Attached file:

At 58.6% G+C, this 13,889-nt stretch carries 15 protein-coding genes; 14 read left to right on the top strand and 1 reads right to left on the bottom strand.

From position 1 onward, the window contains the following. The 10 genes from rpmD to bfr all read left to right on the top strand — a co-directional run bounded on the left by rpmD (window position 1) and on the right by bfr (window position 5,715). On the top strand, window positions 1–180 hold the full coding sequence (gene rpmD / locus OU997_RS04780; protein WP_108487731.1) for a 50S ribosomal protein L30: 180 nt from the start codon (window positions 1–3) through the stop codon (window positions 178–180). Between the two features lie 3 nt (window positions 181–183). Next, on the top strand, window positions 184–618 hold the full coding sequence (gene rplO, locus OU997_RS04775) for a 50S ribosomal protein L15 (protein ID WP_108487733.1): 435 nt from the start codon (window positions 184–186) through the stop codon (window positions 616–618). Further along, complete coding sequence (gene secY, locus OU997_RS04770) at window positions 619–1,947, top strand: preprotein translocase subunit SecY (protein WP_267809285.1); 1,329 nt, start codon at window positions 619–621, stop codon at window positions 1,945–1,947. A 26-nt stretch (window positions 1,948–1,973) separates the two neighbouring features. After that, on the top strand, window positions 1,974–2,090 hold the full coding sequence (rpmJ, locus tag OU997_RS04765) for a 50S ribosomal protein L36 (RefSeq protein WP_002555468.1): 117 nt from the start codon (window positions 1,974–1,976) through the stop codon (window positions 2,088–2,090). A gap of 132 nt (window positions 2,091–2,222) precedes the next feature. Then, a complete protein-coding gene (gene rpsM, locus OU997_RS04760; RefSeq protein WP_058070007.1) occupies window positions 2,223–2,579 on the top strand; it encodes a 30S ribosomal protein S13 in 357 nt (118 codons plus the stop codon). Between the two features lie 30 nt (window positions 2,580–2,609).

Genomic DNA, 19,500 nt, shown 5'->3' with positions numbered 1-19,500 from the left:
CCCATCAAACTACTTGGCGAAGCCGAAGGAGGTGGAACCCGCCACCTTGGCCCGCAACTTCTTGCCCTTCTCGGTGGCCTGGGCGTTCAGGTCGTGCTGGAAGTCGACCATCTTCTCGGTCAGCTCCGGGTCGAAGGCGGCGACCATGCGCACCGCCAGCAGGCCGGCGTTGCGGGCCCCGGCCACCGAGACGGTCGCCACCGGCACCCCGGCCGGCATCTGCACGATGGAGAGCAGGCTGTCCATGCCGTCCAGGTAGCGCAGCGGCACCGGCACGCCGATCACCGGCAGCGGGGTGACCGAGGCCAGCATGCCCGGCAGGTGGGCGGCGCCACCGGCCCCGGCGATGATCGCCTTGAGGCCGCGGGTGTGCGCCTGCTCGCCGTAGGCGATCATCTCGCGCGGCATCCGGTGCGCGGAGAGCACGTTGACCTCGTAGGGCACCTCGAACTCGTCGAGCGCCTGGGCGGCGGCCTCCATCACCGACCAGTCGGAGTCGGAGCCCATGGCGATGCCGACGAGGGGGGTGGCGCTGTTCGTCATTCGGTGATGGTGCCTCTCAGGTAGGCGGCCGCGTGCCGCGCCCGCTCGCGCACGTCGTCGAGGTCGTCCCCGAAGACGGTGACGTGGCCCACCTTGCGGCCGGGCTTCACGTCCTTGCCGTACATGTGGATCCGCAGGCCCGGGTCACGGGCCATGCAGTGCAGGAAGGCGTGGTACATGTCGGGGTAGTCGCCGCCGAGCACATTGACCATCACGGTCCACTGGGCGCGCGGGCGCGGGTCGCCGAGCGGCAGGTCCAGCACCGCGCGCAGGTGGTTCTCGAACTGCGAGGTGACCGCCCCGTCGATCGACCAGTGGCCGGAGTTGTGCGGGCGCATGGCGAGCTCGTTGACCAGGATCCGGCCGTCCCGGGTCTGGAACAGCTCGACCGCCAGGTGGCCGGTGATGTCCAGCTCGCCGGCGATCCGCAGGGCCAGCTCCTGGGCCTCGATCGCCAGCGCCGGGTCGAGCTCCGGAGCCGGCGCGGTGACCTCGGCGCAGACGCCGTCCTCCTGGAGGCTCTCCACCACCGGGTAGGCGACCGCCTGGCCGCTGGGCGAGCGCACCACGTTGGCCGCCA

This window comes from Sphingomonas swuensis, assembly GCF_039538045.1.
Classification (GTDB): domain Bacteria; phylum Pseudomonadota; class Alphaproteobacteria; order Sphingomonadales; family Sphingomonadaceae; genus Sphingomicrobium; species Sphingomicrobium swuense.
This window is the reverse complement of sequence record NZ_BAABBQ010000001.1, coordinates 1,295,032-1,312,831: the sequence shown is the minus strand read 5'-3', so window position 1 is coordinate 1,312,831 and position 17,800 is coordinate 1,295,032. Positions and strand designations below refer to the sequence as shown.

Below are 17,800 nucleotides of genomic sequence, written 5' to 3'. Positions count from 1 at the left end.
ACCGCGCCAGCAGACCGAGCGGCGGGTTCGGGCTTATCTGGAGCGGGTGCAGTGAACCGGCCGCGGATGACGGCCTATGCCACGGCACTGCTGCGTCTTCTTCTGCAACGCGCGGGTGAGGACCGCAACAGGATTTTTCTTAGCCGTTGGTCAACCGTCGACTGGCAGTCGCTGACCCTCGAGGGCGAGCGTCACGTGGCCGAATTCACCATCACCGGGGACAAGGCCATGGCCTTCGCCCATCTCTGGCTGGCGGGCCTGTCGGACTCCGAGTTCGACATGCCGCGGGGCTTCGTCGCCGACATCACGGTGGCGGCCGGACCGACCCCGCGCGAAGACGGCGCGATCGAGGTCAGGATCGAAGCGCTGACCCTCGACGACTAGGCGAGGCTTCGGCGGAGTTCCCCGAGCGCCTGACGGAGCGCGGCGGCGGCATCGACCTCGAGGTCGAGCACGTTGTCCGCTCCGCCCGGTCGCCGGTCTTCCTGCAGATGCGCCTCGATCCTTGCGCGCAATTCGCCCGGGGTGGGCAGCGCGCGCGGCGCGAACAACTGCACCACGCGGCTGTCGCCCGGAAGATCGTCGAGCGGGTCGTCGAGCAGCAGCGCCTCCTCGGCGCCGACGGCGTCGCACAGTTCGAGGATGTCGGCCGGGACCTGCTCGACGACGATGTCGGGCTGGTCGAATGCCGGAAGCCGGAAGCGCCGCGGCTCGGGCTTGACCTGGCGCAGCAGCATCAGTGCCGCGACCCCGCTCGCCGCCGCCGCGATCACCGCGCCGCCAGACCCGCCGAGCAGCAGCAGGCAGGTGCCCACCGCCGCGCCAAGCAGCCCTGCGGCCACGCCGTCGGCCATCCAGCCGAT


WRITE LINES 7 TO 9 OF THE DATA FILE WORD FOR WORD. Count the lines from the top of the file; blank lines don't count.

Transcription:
This window is the reverse complement of sequence record NZ_BAABBQ010000001.1, coordinates 1,295,032-1,312,831: the sequence shown is the minus strand read 5'-3', so window position 1 is coordinate 1,312,831 and position 17,800 is coordinate 1,295,032. Positions and strand designations below refer to the sequence as shown.

Below are 17,800 nucleotides of genomic sequence, written 5' to 3'. Positions count from 1 at the left end.
ACCGCGCCAGCAGACCGAGCGGCGGGTTCGGGCTTATCTGGAGCGGGTGCAGTGAACCGGCCGCGGATGACGGCCTATGCCACGGCACTGCTGCGTCTTCTTCTGCAACGCGCGGGTGAGGACCGCAACAGGATTTTTCTTAGCCGTTGGTCAACCGTCGACTGGCAGTCGCTGACCCTCGAGGGCGAGCGTCACGTGGCCGAATTCACCATCACCGGGGACAAGGCCATGGCCTTCGCCCATCTCTGGCTGGCGGGCCTGTCGGACTCCGAGTTCGACATGCCGCGGGGCTTCGTCGCCGACATCACGGTGGCGGCCGGACCGACCCCGCGCGAAGACGGCGCGATCGAGGTCAGGATCGAAGCGCTGACCCTCGACGACTAGGCGAGGCTTCGGCGGAGTTCCCCGAGCGCCTGACGGAGCGCGGCGGCGGCATCGACCTCGAGGTCGAGCACGTTGTCCGCTCCGCCCGGTCGCCGGTCTTCCTGCAGATGCGCCTCGATCCTTGCGCGCAATTCGCCCGGGGTGGGCAGCGCGCGCGGCGCGAACAACTGCACCACGCGGCTGTCGCCCGGAAGATCGTCGAGCGGGTCGTCGAGCAGCAGCGCCTCCTCGGCGCCGACGGCGTCGCACAGTTCGAGGATGTCGGCCGGGACCTGCTCGACGACGATGTCGGGCTGGTCGAATGCCGGAAGCCGGAAGCGCCGCGGCTCGGGCTTGACCTGGCGCAGCAGCATCAGTGCCGCGACCCCGCTCGCCGCCGCCGCGATCACCGCGCCGCCAGACCCGCCGAGCAGCAGCAGGCAGGTGCCCACCGCCGCGCCAAGCAGCCCTGCGGCCACGCCGTCGGCCATCCAGCCGAT